2 - "license your music." So at one point you say that you should license your music, which you neglect to mention means enabling large corporations to play your music when selling their product or during their tv shows, in order for them to either associate your sound with their product (i.e. indie cred with cars). While you do in fact make money from this (although you most likely won't be able to do this without some prior relative success), your art will forever be associated with something that either has nothing to do with it, or worse, is against your/your artistic ethos and values.
At the same time, you write that you are sick of vague tongue-in-cheek lyrics, and songs about bland sunny days (or something like that), and that you're more interested in bands taking a tougher tone, which I think you meant to say, "talking about actual emotions, events, society, politics, the world, your experiences," as opposed to fluff.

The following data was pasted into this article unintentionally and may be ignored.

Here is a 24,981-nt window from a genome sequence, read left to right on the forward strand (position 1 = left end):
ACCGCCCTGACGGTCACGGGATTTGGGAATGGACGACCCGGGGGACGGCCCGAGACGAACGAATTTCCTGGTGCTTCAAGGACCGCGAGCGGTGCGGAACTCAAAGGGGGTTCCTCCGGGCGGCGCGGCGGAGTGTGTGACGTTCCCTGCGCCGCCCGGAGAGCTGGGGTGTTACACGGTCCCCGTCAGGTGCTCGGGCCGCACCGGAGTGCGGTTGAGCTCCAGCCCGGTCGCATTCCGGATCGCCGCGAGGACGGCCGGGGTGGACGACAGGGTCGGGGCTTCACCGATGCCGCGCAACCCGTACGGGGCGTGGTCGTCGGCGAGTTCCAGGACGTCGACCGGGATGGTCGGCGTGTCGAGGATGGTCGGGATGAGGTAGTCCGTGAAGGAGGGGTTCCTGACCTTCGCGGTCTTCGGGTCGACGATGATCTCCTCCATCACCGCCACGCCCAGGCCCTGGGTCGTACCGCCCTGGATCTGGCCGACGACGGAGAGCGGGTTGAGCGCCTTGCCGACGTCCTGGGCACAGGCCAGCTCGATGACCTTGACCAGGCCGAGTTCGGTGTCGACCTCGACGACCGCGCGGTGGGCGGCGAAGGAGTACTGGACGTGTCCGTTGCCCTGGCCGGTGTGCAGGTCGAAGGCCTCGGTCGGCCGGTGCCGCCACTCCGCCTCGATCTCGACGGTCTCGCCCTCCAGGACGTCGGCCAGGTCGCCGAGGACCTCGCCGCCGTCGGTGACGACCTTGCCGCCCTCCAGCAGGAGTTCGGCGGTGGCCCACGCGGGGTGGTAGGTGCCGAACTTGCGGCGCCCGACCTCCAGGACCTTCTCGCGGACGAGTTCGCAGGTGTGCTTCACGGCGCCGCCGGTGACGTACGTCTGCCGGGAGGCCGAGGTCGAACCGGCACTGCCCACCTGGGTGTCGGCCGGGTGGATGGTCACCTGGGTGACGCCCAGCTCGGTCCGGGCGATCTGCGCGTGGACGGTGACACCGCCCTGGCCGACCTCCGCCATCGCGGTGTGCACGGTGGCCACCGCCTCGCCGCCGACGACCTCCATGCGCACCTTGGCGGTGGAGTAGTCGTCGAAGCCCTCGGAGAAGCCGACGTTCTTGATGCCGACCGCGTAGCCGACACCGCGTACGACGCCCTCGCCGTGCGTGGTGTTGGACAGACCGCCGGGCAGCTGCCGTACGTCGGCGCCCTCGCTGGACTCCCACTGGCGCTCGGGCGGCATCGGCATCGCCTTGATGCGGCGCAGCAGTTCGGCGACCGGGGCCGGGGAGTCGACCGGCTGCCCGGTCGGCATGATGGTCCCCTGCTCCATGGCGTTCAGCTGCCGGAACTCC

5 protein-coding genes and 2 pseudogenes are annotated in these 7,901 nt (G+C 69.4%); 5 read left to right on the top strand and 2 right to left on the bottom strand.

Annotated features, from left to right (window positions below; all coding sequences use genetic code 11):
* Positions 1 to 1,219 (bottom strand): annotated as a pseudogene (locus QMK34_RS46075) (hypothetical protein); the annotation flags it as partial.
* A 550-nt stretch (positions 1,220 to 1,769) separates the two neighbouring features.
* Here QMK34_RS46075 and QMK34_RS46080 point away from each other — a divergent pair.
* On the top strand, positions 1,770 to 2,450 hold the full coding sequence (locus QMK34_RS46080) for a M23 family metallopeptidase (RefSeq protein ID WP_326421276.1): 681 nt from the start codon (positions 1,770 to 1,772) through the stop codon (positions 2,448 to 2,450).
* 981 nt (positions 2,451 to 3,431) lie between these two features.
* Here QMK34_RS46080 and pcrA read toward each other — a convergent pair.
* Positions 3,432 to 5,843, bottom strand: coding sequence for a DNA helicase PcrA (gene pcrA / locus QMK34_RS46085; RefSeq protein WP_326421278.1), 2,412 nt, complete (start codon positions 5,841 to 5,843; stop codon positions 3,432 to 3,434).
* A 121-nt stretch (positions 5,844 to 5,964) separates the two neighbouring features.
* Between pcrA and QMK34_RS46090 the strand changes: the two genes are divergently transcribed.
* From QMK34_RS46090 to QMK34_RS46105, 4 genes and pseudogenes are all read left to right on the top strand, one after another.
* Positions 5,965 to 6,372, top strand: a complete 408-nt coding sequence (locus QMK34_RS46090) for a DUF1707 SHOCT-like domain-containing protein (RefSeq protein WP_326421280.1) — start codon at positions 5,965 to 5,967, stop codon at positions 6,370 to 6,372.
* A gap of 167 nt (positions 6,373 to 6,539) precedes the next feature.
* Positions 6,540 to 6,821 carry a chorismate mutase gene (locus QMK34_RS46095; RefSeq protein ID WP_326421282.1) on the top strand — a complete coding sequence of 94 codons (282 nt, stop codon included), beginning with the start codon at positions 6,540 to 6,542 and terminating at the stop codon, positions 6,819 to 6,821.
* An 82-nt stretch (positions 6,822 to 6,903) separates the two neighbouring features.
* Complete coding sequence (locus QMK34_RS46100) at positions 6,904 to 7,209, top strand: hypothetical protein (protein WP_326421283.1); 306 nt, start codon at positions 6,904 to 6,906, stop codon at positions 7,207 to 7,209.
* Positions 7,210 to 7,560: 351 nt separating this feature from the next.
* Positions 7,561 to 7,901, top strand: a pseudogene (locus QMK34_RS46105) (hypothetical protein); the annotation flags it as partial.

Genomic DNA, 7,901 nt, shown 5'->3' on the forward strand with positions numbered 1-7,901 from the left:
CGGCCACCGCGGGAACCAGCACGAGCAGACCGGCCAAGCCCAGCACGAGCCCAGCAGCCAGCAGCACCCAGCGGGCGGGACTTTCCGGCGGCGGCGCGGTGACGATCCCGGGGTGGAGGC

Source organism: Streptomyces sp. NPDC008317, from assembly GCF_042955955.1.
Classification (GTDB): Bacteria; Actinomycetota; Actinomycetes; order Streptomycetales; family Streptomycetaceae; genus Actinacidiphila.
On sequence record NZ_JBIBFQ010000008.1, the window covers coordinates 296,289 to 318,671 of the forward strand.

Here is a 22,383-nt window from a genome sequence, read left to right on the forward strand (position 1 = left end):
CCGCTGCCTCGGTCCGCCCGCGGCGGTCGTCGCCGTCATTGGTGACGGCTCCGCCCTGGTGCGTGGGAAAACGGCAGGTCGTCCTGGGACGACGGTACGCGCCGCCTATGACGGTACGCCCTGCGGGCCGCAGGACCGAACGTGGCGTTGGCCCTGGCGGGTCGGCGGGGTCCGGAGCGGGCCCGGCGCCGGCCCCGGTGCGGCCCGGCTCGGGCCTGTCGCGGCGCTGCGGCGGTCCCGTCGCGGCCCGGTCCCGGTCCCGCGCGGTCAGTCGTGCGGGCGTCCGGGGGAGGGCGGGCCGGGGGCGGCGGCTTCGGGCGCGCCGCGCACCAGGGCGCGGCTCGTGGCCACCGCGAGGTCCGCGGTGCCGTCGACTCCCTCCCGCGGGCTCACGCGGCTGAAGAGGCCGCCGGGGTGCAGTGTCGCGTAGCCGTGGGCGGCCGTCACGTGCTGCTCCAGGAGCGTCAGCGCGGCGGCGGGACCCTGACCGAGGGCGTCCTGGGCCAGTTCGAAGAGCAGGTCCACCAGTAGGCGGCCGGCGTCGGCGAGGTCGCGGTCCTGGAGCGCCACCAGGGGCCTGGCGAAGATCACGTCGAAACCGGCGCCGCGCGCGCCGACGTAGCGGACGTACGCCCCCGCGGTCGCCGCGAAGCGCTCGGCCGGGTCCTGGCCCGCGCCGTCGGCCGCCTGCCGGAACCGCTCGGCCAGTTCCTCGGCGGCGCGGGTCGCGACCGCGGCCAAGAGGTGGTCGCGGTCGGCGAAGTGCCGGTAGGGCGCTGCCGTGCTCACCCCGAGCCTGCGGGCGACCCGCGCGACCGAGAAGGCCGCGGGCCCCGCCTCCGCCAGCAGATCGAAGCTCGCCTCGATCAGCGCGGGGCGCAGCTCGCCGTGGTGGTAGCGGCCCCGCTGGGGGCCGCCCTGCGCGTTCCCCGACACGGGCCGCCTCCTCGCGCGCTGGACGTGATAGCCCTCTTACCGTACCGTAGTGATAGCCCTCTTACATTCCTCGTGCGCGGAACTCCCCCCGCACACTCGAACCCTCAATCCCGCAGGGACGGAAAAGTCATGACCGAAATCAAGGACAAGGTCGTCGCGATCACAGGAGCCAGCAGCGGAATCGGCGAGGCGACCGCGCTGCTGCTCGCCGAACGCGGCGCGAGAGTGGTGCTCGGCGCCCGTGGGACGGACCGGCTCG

So are you looking for bands to write songs about the juxtaposition of the relative misfortunes and economic outlook of 20-somethings with college degrees against, the misfortunes of the people whose neighborhood's are being gentrified and are actually living at below poverty levels, to then go ahead and license their song off to Bank of America for their new commercial, while this very same institution's actions were clearly responsible for a lot of the economic and social injustice that their song is supposed to highlight?
My personal opinion is do what Steve Albini says and don't look at music as a way to make money, because it will diminish your message, artistic creativity, your ability to go against the grain, and more importantly, put money in the hands of organizations whose interests are completely against yours.